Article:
Just Jump In
Over the past year I’ve started to document advice to my future self, as well as for my hypothetical future kin. Looking back, I have often needed to re-learn lessons over and over in order for them to truly sink in — I am writing this series in the hope that it may help others experiencing similar challenges in their lives. The following is the first and possibly one of the most important realizations I’ve come to recently.
It is easy to see that we are living in a world that is becoming more and more saturated each day. In the same way I am currently writing here, millions and millions of others are sharing parts of themselves in different ways across the web. We are surrounded by great writers, philosophers, photographers, designers, thinkers, and tinkers. For me that has felt inspiring (and has given me a great deal to consume), but has also felt very stifling. A flurry of questions come to my mind…
- What unique perspective can I provide that hasn’t been provided before?
- Are my thoughts my own? Or am I subconsciously creating new narratives based on what I’ve heard or read?
- Do I have time to develop a “self” which is my own in a society that moves this quickly?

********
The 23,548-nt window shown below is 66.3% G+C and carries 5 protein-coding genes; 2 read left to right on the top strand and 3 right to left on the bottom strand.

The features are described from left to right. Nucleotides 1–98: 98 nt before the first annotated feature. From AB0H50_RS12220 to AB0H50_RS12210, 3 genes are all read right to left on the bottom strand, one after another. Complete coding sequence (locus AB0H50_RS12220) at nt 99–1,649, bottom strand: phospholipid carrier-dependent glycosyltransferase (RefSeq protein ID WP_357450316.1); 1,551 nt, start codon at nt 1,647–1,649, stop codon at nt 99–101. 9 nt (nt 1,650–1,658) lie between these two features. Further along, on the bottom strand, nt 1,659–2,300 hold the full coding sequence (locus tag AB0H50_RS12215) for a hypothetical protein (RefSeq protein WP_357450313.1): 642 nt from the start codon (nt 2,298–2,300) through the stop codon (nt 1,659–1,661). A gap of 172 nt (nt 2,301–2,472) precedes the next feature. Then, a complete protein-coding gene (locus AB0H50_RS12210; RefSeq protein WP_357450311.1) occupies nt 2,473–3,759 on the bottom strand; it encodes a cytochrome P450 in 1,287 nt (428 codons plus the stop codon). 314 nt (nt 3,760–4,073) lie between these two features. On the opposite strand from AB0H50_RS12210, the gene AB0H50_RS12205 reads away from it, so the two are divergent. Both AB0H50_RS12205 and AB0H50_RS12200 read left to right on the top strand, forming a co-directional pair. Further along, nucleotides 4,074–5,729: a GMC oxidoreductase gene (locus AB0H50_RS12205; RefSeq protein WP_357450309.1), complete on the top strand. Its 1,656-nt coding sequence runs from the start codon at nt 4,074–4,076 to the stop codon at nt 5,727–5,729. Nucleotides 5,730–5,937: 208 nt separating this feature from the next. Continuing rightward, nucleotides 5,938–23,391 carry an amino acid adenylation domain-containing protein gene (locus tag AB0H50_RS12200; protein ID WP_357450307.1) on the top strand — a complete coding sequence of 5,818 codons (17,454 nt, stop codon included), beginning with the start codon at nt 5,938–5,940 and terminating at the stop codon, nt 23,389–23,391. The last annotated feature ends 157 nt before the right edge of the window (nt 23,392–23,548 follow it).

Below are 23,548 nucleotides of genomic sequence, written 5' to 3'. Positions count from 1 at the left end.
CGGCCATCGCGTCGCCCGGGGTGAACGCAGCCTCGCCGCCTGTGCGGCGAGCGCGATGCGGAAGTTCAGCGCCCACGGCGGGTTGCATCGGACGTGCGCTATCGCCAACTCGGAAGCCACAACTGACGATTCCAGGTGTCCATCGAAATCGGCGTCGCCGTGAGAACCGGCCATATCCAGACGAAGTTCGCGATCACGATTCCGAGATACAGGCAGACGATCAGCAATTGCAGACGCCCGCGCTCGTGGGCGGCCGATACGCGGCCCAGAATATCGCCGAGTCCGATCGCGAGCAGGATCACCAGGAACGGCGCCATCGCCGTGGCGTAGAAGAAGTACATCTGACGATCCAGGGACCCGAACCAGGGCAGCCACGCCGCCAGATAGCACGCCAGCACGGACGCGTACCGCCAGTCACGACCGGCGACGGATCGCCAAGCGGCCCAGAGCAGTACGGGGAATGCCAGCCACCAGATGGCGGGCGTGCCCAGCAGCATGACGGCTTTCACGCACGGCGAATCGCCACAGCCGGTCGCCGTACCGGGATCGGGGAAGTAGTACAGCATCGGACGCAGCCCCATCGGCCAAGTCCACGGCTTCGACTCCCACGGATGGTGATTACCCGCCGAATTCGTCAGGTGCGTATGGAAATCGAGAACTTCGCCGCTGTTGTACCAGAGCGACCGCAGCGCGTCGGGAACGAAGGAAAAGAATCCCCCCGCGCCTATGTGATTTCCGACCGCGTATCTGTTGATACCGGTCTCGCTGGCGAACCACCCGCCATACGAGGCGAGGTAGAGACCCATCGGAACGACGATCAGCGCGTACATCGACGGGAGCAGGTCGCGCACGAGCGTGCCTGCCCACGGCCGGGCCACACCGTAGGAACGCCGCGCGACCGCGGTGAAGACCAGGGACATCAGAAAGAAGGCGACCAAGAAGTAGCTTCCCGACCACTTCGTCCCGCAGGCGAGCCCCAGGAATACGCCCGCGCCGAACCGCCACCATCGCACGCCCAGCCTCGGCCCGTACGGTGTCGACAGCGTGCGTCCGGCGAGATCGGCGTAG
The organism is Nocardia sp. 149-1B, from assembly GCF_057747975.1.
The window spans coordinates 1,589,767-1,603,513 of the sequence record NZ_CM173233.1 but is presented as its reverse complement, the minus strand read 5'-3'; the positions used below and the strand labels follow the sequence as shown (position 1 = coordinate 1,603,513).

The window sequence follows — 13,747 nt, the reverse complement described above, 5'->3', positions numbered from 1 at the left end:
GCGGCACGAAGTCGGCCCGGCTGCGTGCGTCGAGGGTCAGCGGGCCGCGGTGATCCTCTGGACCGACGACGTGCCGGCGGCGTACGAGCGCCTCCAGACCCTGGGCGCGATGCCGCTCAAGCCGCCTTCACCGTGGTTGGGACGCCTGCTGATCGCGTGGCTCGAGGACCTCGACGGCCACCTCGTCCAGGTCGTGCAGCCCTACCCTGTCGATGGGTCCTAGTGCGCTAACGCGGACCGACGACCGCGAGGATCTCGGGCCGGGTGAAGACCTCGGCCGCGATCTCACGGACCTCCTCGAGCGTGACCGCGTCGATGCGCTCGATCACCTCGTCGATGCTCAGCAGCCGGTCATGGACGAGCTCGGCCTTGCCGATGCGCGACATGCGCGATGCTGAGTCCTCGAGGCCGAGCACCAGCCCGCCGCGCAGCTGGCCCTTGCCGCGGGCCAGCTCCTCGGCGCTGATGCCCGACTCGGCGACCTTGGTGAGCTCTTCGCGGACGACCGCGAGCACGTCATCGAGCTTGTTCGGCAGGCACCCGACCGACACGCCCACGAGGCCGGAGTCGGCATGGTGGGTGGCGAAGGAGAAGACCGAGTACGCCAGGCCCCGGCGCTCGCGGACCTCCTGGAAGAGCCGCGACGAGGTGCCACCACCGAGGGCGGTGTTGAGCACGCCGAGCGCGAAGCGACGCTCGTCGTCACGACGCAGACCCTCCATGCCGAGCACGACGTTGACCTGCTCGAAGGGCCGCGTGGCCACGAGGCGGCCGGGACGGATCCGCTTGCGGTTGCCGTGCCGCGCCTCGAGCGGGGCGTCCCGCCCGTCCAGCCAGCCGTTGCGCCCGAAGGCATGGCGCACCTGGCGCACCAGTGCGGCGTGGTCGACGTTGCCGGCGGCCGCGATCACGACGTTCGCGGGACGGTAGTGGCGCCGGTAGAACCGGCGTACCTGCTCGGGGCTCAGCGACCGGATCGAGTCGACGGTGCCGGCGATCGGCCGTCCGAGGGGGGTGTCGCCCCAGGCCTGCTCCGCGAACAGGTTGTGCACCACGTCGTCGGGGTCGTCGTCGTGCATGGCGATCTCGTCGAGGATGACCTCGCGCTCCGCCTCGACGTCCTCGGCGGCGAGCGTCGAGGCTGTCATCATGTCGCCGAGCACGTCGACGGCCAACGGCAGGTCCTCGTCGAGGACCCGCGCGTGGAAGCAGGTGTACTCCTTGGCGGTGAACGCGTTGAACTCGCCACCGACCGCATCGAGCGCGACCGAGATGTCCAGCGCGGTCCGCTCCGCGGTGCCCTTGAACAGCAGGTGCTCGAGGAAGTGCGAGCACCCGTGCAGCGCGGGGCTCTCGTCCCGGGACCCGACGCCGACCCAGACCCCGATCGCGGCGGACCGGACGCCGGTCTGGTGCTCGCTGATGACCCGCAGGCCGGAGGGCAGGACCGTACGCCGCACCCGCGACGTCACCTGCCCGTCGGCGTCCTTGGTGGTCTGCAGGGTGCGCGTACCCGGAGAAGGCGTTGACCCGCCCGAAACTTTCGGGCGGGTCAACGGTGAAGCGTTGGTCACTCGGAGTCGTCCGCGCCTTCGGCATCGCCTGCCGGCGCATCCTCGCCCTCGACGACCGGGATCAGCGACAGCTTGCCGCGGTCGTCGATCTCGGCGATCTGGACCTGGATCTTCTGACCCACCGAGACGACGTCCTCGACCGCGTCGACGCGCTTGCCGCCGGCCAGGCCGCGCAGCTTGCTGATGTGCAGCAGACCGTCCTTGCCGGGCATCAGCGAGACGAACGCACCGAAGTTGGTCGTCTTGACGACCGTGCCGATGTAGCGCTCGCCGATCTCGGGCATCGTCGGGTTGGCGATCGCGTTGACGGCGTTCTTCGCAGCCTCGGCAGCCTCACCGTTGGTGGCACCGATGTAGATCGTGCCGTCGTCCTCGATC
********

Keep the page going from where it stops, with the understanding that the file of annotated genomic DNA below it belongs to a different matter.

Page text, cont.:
- Is this self-doubt justified? What makes me different from those I am inspired by?
- Is this idea worth pursuing? Isn’t it exactly like so-and-so’s?
I cannot imagine I’m alone in these feelings. It’s a completely natural reaction, and in my mind a necessity to warrant the level of effort to push through and create something meaningful. This leads me to state the issue I have repeatedly been faced with in the past:
Fear of failure or falling short often leads to false starts or incomplete attempts.
A perfect example of this: I’ve been telling myself that I should write an article for the last year and a half (I’m lying, it’s been longer). It seemed like a great way to highlight the way I approached critical thinking and problem solving — thus further displaying how I attack a given UX or UI challenge. I repeatedly said; “once I’ve found a good topic”, “once I’ve got some extra time”, “I’m sure the idea will come to me”, but that perfect time or idea never presented itself—and of course, it never will.
Instead, I decided this morning to sit in my living room and just start typing and see where I ended up. No initial idea or distinctive thesis, just some meandering sentences until I finally formed what you are reading now.
Here’s to pushing through the difficult, meandering, obsessive thoughts while trying to jump in and get started. Here’s to saying “fuck it” and just getting it out the door. It may not be great, hell it may not even be original, but what you may find is that if you apply yourself in the right way you may just by surprised with the result. I know I usually am.
Keep creating, it’ll be great—and if it’s not, no sweat.